perpetual snow
reflects the sunlight –
I dream of a nude beach

through tears
cherry blossoms scattered
by the breeze

               © Chèvrefeuille
~~~~~~~

petals drifting down
breeze lifting pink and white flakes
memories of snow

petals drifting down_1a

petals drifting down

petals drifting down
cherry blossom festival
celebrating life

breeze lifting pink and white flakes
a dance held before our eyes
warm weather arrives

memories of snow
fading in brilliant sunlight
time will not stand still

petals falling down_2a

A troiku is three haiku, with each of the three lines from a suggested haiku as the first line of each haiku in the troiku. It’s not always possible to have a 5-7-5 format in the second haiku, due to the limitations of the suggested haiku. The name of the form is derived from “troika,” a sled or carriage drawn by three horses harnessed side-by-side, an iconic symbol of Imperial Russia.

Troika

Image sources:
desktopnexus.com
wikimedia.org (troika)

Sirens of Time

A mistake I’ll make with an incomplete poem is saving it without any notes regarding its source or inspiration. That may be because I’ll plan to finish it as soon as the next day, but it presents a problem when I discover a draft weeks or months later. I have no idea what started the line of thinking for this poem three weeks ago. Most likely a photo – NASA, perhaps – or even a prompt led me to the second stanza. I have a vague memory of a distinctive blue, but that’s it, so I stayed with colors. And since I’ve been inspired by photos from APOD lately, I went back to March 24th to find this photo to help me with that. (btw… I can’t help seeing the face of a petulant child in this photo – to the right – so who knows what ideas that might spur.)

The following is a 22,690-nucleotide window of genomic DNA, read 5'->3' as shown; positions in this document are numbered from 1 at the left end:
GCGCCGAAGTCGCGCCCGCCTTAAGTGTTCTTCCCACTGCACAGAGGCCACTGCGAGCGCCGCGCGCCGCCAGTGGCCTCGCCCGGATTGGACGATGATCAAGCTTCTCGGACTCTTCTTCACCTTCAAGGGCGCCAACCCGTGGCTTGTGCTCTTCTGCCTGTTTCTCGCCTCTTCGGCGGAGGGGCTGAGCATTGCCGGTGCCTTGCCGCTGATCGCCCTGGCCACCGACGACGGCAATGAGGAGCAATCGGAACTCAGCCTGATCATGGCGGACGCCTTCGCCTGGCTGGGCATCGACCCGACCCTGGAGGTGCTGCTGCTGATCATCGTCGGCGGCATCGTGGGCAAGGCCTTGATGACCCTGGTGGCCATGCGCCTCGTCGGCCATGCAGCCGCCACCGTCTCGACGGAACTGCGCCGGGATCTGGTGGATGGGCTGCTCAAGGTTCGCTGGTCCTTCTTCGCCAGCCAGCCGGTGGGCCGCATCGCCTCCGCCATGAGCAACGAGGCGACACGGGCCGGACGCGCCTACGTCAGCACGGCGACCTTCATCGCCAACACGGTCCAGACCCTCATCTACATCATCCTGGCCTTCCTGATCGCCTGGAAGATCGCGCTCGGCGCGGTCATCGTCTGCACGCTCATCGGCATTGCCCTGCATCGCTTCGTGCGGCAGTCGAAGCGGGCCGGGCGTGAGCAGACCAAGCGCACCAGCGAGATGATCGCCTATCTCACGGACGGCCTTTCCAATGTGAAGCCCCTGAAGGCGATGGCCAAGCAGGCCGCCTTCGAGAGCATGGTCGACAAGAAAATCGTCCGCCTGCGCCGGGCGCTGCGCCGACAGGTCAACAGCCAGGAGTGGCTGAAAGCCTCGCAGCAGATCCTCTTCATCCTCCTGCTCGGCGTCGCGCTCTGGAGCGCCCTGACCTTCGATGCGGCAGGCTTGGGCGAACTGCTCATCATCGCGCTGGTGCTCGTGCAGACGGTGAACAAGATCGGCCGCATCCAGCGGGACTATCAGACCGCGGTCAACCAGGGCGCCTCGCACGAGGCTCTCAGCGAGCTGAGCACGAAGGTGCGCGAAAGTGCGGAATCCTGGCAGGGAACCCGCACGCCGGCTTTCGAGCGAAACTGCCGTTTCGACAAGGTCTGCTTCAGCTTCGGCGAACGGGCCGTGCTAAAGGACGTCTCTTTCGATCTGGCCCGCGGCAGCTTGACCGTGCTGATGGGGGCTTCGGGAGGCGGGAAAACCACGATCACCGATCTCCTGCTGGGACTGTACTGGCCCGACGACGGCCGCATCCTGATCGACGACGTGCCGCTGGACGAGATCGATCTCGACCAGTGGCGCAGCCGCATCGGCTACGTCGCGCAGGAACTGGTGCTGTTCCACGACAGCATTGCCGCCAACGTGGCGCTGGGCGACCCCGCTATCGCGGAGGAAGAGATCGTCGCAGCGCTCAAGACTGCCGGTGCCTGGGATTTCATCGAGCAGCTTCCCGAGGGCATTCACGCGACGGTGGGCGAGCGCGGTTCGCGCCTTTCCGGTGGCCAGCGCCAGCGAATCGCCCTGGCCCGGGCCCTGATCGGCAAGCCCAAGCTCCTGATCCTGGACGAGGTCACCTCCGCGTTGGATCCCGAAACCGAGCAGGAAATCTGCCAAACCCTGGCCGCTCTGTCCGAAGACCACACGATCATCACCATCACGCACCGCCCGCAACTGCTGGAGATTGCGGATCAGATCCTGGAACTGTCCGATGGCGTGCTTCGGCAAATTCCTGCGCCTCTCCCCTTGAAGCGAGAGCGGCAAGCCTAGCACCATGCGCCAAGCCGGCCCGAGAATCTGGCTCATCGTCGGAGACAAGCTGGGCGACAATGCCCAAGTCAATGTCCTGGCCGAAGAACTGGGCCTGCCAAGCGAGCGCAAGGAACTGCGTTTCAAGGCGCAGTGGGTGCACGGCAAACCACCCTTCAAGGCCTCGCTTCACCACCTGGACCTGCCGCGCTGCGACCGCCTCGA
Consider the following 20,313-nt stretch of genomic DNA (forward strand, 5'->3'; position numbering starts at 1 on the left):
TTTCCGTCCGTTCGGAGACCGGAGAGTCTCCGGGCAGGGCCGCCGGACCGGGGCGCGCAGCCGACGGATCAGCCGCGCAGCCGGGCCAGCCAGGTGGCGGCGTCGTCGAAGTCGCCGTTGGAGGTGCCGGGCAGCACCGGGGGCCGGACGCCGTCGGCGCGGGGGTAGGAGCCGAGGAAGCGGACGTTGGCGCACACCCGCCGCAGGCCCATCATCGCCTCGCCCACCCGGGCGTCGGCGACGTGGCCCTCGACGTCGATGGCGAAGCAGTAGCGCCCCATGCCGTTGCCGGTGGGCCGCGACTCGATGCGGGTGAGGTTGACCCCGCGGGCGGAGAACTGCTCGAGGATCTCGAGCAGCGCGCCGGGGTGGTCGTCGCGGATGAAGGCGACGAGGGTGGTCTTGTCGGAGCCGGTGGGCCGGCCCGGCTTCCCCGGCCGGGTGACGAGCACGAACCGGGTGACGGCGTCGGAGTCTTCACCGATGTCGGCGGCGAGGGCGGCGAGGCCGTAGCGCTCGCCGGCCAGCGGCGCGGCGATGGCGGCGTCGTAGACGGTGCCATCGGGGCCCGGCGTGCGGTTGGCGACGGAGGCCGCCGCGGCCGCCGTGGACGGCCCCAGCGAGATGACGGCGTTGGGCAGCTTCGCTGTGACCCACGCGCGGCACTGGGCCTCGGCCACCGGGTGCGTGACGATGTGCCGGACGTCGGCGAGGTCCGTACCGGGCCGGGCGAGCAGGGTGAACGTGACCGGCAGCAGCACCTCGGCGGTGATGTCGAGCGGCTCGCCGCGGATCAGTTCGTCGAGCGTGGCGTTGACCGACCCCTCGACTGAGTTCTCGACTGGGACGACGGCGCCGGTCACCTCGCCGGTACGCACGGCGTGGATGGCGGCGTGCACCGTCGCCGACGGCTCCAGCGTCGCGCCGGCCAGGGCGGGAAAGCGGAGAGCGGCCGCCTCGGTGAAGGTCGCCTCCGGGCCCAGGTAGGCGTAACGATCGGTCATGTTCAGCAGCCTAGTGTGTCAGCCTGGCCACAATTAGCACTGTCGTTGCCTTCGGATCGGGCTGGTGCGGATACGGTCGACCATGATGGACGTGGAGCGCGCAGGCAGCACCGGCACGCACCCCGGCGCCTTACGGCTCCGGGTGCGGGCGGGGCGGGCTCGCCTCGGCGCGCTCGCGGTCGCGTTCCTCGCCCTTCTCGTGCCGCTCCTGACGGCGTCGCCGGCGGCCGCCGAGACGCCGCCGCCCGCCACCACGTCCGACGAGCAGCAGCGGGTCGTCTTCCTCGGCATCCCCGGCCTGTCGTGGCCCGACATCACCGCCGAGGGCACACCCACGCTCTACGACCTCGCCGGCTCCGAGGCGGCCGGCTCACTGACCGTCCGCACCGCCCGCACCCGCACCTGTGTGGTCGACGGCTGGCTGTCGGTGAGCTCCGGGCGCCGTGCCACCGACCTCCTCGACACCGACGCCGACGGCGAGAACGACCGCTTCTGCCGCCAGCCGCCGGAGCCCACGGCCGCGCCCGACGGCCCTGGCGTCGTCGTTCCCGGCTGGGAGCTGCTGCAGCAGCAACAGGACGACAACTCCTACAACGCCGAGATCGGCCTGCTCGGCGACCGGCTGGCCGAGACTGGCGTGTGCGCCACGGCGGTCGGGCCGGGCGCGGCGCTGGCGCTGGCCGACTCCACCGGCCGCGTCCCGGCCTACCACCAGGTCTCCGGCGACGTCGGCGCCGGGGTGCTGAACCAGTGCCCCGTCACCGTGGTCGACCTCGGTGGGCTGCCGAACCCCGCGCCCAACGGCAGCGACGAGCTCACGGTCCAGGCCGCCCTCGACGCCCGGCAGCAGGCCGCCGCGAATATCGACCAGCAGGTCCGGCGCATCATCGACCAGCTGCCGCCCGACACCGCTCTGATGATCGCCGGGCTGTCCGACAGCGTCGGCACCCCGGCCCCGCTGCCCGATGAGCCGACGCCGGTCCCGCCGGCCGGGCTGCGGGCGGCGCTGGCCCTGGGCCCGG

Sirens of Time

You can’t ignore
the violet of time misspent
haunting you, refusing to fade.

Or the cache of unspent
time taunting you
with its blue luminescence,

while pending mistakes loom
in infrared, shadowless,
without warning.

Closing your eyes
to shut them out
is futile, stars appearing

on your lids pressed tight,
their hues singing to you
across time.

The optional prompt for Day 20 of National/Global Poetry Writing Month is to write a poem that involves rebellion in some way. Since I have no idea what Ken-of-three-weeks-ago was thinking, I’ve finished the poem for him. Let’s pretend that meets the prompt.

NaPoWriMo 2018

framing the years

framing the years

time, the line
we cannot box, never
finding a final corner

passing on to form
the next box
and the next

a snake
with the mind of Escher
defining the vortex

the core of existence
drawn through time
expressed between that line

A response to Kerfe’s January 2018, at method two madness

endless time – Shadorma

Watching Time

endless time
is not an option
as gears mesh
and hands turn
we are faced with a deadline
beyond our control

Eliot, at Along the Interstice, has named this month Shadorma November (ShaNov). This is my ninth shadorma for November, using a photo from my WP Media Library. A shadorma has six lines with no rhyme or meter, except for a syllable structure of 3/5/3/3/7/5.
Photo originally used with the poem Watching Time.

Golden Years ~ haibun

Golden Years.jpg

Golden Years

Etched into the surface of a pocket watch once held by my grandfather, and then his son, a cabin under the shade of a tall tree sits on the bank of a stream. Worn smooth in places, and sitting now in my hand, the gold case speaks of simpler times, its voice carrying across the years, conveying the value of a hard day’s work.

time-treasured heirloom
hands within to mark the time
held within each day

Using voice and watch, this haibun is my response to a challenge from Colleen Chesebro: Colleen’s Weekly #Poetry Challenge No. 50 #Haiku #Tanka #Haibun: VOICE & WATCH.